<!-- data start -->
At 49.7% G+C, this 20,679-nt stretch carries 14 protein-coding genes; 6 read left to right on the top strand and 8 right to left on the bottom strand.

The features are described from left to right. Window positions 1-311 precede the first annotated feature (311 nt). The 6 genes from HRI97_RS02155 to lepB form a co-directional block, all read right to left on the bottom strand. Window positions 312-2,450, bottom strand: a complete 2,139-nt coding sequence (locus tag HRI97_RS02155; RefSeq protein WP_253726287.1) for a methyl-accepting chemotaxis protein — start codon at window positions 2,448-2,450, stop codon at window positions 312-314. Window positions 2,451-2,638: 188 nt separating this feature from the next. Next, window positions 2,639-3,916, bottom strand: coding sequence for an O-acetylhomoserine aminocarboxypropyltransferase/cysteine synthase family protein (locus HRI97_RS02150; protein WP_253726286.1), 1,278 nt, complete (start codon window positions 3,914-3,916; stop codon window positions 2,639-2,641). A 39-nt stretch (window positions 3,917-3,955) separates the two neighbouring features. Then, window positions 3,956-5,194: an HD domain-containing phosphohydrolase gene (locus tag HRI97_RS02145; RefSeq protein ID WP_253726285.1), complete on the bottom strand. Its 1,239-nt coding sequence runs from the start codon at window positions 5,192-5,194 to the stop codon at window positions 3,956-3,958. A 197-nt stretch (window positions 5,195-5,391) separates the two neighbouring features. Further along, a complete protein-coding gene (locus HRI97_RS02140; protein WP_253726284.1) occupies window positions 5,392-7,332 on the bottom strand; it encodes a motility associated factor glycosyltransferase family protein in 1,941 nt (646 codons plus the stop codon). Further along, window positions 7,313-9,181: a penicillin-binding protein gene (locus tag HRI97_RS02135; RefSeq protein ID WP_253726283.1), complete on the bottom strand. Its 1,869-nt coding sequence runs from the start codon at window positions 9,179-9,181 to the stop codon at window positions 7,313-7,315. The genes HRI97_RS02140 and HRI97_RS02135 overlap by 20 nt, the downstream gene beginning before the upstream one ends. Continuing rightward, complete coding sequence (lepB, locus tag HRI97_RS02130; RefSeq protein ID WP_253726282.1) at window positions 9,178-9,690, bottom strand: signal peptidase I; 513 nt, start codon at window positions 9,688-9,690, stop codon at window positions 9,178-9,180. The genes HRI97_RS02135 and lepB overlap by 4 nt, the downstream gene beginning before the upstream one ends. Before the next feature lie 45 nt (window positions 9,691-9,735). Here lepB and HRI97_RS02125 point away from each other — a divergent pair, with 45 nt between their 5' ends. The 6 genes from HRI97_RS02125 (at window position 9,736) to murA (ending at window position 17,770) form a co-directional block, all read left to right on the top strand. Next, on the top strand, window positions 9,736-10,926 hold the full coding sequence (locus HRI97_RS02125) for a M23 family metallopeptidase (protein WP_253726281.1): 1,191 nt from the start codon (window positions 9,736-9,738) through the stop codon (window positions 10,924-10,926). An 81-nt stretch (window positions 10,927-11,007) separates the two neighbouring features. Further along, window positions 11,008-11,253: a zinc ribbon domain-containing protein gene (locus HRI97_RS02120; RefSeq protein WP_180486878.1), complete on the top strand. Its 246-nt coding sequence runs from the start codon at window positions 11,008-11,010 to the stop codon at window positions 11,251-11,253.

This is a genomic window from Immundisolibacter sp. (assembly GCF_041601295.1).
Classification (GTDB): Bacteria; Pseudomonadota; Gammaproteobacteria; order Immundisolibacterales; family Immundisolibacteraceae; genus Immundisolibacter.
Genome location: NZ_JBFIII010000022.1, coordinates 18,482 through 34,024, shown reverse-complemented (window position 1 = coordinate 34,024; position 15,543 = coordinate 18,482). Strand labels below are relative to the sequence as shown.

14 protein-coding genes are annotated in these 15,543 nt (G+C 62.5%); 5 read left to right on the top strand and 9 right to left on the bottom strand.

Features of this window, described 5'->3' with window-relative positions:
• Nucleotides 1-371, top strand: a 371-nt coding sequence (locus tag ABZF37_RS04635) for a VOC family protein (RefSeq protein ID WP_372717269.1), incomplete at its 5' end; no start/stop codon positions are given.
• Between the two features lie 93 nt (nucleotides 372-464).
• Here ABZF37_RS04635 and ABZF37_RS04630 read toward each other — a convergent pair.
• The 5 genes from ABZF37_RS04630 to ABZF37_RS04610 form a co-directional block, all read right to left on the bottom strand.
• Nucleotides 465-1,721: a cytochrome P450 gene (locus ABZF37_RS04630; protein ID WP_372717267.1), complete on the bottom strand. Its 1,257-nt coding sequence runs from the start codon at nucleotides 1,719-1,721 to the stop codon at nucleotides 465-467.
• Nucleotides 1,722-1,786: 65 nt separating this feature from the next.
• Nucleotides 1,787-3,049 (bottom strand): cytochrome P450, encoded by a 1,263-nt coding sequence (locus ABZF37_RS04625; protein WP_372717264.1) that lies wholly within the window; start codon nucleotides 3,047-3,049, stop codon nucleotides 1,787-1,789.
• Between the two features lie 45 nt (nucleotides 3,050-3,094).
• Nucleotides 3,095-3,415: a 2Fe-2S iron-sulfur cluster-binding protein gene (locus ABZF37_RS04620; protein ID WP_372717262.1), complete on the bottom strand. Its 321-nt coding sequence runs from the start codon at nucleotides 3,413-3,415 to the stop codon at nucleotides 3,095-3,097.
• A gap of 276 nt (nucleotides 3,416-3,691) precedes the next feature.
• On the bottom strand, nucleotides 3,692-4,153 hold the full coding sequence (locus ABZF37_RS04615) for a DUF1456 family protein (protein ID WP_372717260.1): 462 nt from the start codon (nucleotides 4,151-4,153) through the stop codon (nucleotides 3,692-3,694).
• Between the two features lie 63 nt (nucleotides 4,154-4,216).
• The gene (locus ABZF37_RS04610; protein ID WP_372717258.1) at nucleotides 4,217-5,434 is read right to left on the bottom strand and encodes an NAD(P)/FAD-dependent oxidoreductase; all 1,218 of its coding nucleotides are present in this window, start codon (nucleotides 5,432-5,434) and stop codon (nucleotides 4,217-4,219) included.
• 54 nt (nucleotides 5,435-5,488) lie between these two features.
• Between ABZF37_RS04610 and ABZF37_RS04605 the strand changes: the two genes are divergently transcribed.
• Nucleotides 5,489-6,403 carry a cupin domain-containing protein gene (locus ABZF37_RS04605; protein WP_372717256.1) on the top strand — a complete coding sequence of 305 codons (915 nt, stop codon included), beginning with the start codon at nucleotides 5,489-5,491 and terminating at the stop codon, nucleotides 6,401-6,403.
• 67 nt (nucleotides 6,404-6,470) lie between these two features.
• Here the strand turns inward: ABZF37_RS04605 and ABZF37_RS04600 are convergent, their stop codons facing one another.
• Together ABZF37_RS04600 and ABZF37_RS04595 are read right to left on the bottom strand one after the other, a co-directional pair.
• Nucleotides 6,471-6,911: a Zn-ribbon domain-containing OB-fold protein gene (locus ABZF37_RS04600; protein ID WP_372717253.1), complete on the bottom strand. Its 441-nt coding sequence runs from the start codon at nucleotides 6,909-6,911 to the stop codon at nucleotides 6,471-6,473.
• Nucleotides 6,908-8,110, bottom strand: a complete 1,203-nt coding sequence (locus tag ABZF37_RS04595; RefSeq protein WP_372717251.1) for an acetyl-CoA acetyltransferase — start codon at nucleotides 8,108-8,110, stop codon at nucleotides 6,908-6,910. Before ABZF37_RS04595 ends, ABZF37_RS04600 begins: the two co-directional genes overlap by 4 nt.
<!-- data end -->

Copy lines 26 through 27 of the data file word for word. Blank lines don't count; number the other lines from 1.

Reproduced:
• Together ABZF37_RS04600 and ABZF37_RS04595 are read right to left on the bottom strand one after the other, a co-directional pair.
• Nucleotides 6,471-6,911: a Zn-ribbon domain-containing OB-fold protein gene (locus ABZF37_RS04600; protein ID WP_372717253.1), complete on the bottom strand. Its 441-nt coding sequence runs from the start codon at nucleotides 6,909-6,911 to the stop codon at nucleotides 6,471-6,473.